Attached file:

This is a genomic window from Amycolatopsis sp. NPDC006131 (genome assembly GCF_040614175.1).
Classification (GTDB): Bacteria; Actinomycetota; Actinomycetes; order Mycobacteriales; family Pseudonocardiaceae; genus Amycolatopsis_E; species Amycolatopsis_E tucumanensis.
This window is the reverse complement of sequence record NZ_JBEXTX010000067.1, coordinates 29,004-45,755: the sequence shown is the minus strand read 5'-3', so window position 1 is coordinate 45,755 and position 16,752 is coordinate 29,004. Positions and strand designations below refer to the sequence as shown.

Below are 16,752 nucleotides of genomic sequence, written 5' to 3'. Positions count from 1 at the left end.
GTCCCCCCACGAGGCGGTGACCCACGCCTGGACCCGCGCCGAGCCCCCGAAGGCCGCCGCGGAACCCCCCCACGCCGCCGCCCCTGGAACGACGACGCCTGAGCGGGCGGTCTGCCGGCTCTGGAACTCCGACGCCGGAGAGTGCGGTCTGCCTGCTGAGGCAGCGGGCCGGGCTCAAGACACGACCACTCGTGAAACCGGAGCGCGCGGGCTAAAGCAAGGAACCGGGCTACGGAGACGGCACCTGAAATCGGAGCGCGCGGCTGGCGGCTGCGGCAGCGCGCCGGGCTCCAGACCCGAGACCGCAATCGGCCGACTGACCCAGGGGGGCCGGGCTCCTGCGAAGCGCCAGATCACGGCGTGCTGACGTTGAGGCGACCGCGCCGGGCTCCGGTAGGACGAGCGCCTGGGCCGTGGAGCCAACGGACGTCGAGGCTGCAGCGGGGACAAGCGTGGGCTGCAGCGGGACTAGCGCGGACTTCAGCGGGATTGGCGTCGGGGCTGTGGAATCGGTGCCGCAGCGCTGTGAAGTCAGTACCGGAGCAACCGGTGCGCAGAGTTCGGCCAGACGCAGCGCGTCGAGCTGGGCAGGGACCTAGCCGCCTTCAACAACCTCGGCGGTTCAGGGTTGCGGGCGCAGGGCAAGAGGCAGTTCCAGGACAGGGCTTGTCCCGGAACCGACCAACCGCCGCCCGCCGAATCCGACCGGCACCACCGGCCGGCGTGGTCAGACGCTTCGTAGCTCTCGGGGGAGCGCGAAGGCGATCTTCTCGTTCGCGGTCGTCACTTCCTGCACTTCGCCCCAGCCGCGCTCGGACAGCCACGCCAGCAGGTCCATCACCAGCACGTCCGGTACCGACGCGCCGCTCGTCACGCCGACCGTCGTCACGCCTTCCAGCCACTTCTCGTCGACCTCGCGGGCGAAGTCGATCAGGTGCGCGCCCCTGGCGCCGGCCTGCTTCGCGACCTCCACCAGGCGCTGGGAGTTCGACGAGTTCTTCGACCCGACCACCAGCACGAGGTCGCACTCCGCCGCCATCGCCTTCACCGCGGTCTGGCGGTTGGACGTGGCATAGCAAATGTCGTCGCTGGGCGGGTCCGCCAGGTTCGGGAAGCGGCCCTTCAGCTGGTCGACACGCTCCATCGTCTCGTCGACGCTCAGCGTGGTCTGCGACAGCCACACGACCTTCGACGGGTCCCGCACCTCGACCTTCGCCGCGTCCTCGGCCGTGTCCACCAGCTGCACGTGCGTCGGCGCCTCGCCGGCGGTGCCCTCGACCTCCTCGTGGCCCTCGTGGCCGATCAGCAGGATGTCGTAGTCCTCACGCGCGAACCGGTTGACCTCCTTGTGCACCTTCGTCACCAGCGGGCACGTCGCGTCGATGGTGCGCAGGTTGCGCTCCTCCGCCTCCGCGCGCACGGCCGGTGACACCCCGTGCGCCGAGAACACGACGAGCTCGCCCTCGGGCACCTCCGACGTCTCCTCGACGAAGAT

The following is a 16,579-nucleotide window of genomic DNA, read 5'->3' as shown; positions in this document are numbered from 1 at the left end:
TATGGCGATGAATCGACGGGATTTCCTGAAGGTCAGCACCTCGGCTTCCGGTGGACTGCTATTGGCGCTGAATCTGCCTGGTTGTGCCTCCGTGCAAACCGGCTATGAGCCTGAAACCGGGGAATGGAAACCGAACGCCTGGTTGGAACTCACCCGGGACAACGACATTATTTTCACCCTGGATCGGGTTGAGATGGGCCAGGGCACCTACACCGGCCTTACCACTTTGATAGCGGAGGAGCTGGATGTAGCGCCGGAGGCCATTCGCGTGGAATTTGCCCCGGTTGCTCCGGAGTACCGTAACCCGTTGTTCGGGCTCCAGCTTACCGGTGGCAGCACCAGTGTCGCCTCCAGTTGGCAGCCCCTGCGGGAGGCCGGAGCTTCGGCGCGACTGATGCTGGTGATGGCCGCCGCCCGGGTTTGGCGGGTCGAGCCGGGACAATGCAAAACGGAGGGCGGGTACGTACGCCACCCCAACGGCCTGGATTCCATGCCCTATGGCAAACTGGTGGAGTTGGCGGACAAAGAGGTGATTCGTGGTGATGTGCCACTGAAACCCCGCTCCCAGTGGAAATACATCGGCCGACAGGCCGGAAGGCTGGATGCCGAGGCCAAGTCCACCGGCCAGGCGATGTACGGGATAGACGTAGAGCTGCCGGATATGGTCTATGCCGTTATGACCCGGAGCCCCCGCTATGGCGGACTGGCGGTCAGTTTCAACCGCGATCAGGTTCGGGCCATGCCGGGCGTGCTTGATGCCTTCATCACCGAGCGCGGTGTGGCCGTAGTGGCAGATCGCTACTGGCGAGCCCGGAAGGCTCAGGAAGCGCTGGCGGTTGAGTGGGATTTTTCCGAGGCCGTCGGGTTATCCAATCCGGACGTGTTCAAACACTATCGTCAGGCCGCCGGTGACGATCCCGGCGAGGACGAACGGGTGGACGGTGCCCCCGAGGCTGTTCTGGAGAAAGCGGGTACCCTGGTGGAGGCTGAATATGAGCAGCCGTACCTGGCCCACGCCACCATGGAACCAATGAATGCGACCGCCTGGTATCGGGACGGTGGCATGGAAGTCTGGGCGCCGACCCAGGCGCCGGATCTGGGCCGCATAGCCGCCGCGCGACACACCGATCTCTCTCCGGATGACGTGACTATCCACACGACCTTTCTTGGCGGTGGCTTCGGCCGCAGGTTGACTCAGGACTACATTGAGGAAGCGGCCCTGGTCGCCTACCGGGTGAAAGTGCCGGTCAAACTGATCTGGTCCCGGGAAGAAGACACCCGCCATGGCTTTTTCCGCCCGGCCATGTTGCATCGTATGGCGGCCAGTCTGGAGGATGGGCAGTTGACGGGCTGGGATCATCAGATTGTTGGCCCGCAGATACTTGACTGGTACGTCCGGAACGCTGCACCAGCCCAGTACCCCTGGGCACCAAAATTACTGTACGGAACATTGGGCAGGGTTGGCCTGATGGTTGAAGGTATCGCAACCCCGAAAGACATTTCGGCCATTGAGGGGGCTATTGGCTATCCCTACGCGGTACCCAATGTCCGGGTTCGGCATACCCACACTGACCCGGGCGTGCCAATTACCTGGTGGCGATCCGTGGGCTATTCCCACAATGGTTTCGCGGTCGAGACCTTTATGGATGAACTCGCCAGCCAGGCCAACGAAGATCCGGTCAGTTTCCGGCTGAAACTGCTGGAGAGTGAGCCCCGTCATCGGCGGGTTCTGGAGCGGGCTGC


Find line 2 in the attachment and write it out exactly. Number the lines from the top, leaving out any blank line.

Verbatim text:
Classification (GTDB): Bacteria; Actinomycetota; Actinomycetes; order Mycobacteriales; family Pseudonocardiaceae; genus Amycolatopsis_E; species Amycolatopsis_E tucumanensis.